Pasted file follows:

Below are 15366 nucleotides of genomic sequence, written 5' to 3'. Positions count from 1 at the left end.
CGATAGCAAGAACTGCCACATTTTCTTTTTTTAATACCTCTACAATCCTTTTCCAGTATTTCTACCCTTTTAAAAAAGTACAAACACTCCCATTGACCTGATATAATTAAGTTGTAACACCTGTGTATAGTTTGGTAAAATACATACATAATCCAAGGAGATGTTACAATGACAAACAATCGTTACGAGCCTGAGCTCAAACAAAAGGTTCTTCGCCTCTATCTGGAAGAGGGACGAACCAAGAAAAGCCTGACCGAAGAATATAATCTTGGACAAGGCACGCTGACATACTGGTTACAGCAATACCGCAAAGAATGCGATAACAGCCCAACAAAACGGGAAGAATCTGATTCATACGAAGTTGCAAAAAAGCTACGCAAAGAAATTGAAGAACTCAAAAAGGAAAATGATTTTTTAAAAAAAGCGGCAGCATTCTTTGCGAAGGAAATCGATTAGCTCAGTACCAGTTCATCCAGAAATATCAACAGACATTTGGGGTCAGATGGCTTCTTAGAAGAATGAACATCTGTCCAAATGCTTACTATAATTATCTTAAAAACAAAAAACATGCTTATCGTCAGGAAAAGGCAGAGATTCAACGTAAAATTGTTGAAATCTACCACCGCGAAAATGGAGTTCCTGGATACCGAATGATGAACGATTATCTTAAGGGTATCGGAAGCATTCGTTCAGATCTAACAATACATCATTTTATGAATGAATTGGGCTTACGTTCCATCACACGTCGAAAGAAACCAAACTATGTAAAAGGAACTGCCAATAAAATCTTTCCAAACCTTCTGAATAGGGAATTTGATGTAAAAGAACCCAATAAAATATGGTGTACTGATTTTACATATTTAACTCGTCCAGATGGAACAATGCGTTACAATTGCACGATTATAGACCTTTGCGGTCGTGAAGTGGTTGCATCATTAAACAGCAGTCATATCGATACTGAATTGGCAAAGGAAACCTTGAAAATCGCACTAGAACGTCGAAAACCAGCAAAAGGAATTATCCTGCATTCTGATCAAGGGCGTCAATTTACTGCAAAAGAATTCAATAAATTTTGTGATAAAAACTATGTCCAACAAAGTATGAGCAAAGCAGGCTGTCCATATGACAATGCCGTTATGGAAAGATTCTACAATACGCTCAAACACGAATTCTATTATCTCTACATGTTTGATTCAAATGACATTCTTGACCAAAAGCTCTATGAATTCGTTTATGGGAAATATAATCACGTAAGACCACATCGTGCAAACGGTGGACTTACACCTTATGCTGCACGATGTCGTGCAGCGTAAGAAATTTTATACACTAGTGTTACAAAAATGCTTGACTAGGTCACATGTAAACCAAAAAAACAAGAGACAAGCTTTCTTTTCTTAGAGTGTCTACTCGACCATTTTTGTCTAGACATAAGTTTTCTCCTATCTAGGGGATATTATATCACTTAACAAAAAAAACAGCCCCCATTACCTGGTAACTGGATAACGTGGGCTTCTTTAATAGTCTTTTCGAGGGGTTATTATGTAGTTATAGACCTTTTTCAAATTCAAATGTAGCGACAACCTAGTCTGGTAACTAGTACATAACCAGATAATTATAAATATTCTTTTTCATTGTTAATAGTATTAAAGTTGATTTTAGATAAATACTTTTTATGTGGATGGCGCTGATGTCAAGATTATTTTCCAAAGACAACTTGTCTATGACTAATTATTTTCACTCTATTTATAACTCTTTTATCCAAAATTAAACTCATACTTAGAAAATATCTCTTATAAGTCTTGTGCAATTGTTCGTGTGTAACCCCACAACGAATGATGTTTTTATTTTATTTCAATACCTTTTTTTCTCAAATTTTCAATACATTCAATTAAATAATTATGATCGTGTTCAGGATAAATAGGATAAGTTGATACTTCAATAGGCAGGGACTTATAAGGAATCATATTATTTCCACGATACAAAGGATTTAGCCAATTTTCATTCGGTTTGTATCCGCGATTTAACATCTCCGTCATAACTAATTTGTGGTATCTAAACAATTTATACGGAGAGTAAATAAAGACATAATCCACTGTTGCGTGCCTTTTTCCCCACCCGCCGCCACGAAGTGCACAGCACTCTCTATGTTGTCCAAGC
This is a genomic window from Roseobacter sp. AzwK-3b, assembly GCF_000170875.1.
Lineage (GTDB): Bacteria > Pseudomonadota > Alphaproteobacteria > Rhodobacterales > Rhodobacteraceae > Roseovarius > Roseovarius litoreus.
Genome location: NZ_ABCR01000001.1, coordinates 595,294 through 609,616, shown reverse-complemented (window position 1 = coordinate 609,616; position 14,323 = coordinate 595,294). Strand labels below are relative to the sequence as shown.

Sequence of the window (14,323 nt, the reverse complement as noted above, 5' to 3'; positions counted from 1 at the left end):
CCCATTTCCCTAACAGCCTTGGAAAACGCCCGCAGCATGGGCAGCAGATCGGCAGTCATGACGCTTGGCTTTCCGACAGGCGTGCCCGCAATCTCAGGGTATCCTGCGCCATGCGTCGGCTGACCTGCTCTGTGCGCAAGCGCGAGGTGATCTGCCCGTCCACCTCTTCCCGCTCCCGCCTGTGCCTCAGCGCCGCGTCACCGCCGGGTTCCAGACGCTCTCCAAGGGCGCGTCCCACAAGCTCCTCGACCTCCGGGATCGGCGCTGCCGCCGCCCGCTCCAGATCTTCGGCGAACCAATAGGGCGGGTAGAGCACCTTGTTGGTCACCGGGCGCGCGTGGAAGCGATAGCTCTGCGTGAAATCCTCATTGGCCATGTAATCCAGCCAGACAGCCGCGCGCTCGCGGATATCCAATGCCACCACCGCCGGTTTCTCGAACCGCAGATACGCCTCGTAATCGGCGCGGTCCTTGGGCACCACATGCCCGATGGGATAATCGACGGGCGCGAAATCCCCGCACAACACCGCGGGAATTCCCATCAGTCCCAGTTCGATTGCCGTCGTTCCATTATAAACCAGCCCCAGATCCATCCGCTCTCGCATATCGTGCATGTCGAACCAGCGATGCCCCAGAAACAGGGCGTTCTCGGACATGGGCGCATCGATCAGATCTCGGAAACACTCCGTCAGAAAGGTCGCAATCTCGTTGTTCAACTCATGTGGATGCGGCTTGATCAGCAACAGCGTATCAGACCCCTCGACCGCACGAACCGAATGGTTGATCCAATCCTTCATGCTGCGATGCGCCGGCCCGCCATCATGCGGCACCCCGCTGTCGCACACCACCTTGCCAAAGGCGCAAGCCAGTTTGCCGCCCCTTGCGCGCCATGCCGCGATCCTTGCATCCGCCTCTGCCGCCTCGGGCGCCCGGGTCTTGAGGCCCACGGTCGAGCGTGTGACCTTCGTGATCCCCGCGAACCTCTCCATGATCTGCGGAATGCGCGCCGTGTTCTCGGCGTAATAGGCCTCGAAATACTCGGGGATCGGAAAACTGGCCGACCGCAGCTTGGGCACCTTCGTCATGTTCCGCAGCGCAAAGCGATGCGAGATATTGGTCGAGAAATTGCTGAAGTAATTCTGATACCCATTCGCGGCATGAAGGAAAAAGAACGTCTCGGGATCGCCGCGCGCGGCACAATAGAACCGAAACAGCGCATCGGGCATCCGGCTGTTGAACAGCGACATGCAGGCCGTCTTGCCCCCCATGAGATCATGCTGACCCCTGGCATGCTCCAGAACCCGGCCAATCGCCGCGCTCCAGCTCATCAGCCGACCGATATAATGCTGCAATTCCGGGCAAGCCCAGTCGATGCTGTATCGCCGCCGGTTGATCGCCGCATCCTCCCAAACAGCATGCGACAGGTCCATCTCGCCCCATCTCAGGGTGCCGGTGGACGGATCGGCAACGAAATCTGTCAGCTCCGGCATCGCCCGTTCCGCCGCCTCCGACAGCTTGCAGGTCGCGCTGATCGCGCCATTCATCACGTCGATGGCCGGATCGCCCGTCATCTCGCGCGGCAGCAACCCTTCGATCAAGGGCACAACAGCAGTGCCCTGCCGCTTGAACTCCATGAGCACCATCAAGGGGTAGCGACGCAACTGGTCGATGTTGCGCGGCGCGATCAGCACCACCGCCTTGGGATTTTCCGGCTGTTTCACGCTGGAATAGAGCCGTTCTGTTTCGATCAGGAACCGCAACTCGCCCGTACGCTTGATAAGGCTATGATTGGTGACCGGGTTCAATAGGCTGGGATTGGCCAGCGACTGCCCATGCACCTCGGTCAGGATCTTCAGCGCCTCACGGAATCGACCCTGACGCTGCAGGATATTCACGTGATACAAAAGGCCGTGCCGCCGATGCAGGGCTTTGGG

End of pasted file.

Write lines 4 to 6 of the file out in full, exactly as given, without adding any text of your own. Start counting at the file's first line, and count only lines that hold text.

Lineage (GTDB): Bacteria > Pseudomonadota > Alphaproteobacteria > Rhodobacterales > Rhodobacteraceae > Roseovarius > Roseovarius litoreus.
Genome location: NZ_ABCR01000001.1, coordinates 595,294 through 609,616, shown reverse-complemented (window position 1 = coordinate 609,616; position 14,323 = coordinate 595,294). Strand labels below are relative to the sequence as shown.

Sequence of the window (14,323 nt, the reverse complement as noted above, 5' to 3'; positions counted from 1 at the left end):